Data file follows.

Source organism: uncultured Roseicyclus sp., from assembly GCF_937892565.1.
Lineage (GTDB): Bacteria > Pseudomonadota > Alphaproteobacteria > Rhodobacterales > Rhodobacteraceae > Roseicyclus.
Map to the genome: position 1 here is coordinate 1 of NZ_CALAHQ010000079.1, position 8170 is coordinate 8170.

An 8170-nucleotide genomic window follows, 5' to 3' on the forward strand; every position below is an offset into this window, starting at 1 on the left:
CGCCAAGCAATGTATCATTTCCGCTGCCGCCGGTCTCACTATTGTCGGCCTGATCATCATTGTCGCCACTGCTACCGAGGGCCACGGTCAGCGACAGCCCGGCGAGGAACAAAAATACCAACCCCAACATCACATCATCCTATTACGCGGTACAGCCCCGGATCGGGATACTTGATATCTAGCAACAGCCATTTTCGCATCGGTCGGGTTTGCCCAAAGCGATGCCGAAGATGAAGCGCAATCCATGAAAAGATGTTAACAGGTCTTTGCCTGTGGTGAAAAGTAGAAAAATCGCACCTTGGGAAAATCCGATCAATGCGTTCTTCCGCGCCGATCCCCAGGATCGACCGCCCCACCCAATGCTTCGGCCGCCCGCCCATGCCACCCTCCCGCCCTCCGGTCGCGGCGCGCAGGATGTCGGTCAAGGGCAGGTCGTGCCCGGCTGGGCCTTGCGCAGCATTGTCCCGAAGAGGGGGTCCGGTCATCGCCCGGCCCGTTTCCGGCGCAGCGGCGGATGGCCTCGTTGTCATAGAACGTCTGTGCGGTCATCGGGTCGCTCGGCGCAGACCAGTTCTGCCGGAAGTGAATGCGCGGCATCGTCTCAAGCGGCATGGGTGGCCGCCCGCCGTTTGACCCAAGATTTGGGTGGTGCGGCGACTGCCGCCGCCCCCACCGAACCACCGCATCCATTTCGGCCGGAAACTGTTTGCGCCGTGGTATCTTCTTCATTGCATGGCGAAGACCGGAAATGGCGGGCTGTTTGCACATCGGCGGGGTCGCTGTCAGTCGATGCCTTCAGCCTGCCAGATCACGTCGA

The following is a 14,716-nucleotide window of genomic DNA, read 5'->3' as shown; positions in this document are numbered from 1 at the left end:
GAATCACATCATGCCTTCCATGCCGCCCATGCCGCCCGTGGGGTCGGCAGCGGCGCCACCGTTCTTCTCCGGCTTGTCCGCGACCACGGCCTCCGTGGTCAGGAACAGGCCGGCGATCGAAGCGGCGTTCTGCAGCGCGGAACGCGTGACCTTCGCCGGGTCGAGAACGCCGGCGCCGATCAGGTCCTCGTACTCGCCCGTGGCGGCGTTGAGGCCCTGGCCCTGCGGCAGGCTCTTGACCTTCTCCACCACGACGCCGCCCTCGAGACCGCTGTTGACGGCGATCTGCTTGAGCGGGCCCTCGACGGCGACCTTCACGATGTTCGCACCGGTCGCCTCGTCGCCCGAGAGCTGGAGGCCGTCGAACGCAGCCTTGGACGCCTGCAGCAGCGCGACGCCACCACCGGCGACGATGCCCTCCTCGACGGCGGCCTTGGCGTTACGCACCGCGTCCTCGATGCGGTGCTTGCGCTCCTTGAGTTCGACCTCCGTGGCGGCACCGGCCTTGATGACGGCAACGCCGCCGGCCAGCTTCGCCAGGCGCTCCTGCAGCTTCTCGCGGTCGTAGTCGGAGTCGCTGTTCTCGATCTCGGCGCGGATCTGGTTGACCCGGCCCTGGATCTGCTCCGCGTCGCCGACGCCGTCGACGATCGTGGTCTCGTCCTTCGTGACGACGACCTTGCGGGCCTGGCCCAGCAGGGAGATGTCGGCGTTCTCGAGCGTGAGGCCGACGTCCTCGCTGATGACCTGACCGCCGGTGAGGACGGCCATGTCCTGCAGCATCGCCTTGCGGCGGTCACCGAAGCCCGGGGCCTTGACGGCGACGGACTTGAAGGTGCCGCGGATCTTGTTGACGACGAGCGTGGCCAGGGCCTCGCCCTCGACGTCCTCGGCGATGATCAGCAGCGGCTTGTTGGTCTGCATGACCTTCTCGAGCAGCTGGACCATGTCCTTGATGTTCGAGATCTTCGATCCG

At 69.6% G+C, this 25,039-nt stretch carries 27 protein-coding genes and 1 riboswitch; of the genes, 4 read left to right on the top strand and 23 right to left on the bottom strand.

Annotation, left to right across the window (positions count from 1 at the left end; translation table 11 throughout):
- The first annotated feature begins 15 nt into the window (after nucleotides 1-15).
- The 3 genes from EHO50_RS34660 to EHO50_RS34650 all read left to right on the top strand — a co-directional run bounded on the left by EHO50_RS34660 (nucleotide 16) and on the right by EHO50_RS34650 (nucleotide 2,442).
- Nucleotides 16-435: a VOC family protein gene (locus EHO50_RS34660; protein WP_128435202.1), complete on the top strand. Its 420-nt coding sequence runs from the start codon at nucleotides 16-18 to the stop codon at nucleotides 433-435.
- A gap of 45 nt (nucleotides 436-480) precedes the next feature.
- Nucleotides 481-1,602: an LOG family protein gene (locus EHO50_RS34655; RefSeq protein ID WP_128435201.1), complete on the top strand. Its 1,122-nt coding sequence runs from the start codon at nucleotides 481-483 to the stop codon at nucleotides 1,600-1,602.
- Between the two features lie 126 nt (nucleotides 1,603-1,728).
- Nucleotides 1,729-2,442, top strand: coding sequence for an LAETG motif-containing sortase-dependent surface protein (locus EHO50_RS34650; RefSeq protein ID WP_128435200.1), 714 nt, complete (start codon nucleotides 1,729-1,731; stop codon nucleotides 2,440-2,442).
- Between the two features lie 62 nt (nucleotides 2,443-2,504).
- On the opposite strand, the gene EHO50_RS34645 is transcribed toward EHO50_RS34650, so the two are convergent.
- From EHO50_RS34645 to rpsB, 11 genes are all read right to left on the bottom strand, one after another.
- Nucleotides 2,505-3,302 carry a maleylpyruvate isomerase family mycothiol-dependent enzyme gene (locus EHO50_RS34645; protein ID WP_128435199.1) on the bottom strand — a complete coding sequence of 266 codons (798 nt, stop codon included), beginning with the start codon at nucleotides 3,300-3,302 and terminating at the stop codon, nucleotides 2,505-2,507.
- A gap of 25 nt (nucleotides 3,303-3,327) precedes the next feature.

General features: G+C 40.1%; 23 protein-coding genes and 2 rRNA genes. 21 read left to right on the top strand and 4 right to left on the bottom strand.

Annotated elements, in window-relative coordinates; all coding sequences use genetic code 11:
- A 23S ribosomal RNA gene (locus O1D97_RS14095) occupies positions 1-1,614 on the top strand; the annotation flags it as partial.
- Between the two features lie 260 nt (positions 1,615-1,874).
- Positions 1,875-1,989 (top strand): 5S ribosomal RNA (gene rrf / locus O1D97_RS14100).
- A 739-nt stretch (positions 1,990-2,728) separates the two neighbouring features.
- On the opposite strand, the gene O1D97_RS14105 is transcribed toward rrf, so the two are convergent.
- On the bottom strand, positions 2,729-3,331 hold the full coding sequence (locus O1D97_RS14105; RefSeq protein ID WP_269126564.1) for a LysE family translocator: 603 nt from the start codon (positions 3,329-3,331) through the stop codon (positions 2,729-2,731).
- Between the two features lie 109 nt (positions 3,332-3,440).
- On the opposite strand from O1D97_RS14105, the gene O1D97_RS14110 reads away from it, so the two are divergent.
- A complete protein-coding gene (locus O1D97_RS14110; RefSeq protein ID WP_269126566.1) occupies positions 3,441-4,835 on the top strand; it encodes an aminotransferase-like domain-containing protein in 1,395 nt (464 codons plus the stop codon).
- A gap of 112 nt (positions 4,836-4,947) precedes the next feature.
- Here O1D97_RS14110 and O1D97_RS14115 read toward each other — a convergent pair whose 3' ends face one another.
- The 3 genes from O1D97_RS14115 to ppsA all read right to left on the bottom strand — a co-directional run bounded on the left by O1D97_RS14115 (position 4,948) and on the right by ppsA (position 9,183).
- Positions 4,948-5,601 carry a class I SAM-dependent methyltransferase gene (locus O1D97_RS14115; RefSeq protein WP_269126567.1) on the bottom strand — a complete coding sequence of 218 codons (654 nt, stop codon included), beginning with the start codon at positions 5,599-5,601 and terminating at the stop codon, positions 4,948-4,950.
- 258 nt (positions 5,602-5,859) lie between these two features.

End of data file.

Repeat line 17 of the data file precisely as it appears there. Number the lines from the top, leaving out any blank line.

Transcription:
- Between the two features lie 62 nt (nucleotides 2,443-2,504).